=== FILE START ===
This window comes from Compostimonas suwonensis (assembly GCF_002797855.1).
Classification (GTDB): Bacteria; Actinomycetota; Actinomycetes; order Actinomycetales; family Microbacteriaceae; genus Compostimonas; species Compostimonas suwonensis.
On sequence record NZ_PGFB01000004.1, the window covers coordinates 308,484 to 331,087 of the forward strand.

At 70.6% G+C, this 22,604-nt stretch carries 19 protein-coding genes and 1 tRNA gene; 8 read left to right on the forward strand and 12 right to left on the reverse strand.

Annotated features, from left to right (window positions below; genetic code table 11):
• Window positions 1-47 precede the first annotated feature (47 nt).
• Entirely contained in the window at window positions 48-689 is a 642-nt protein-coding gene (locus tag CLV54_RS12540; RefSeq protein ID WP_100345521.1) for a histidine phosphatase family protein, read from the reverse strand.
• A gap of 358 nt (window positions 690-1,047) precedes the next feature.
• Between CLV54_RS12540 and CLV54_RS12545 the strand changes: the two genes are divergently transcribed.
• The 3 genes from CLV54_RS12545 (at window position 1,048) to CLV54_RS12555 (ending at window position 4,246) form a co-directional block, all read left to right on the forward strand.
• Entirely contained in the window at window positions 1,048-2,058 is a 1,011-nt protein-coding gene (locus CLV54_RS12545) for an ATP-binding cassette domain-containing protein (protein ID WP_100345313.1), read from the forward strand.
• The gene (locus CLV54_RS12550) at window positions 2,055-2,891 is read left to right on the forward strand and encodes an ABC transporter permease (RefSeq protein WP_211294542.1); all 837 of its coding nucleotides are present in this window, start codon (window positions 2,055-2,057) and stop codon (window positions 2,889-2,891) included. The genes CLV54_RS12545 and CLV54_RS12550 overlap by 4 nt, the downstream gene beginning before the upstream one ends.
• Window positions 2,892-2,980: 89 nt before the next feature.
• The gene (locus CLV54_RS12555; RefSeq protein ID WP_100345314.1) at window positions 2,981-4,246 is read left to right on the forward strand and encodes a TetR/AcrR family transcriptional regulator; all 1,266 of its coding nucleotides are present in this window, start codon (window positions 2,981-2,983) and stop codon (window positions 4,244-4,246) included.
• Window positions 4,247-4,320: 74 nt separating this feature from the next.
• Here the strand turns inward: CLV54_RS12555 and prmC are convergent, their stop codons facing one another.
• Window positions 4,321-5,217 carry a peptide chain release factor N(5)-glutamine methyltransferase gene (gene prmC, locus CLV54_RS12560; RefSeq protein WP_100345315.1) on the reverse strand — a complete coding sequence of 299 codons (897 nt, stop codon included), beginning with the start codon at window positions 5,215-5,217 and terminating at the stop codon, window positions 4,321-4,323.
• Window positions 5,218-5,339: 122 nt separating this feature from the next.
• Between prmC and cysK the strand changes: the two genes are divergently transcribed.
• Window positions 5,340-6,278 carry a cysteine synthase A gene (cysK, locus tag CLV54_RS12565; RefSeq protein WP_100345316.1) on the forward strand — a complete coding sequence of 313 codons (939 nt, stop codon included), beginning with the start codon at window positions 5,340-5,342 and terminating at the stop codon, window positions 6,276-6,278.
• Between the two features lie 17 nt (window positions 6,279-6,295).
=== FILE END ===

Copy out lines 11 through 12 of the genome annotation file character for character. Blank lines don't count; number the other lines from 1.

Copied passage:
• Entirely contained in the window at window positions 1,048-2,058 is a 1,011-nt protein-coding gene (locus CLV54_RS12545) for an ATP-binding cassette domain-containing protein (protein ID WP_100345313.1), read from the forward strand.
• The gene (locus CLV54_RS12550) at window positions 2,055-2,891 is read left to right on the forward strand and encodes an ABC transporter permease (RefSeq protein WP_211294542.1); all 837 of its coding nucleotides are present in this window, start codon (window positions 2,055-2,057) and stop codon (window positions 2,889-2,891) included. The genes CLV54_RS12545 and CLV54_RS12550 overlap by 4 nt, the downstream gene beginning before the upstream one ends.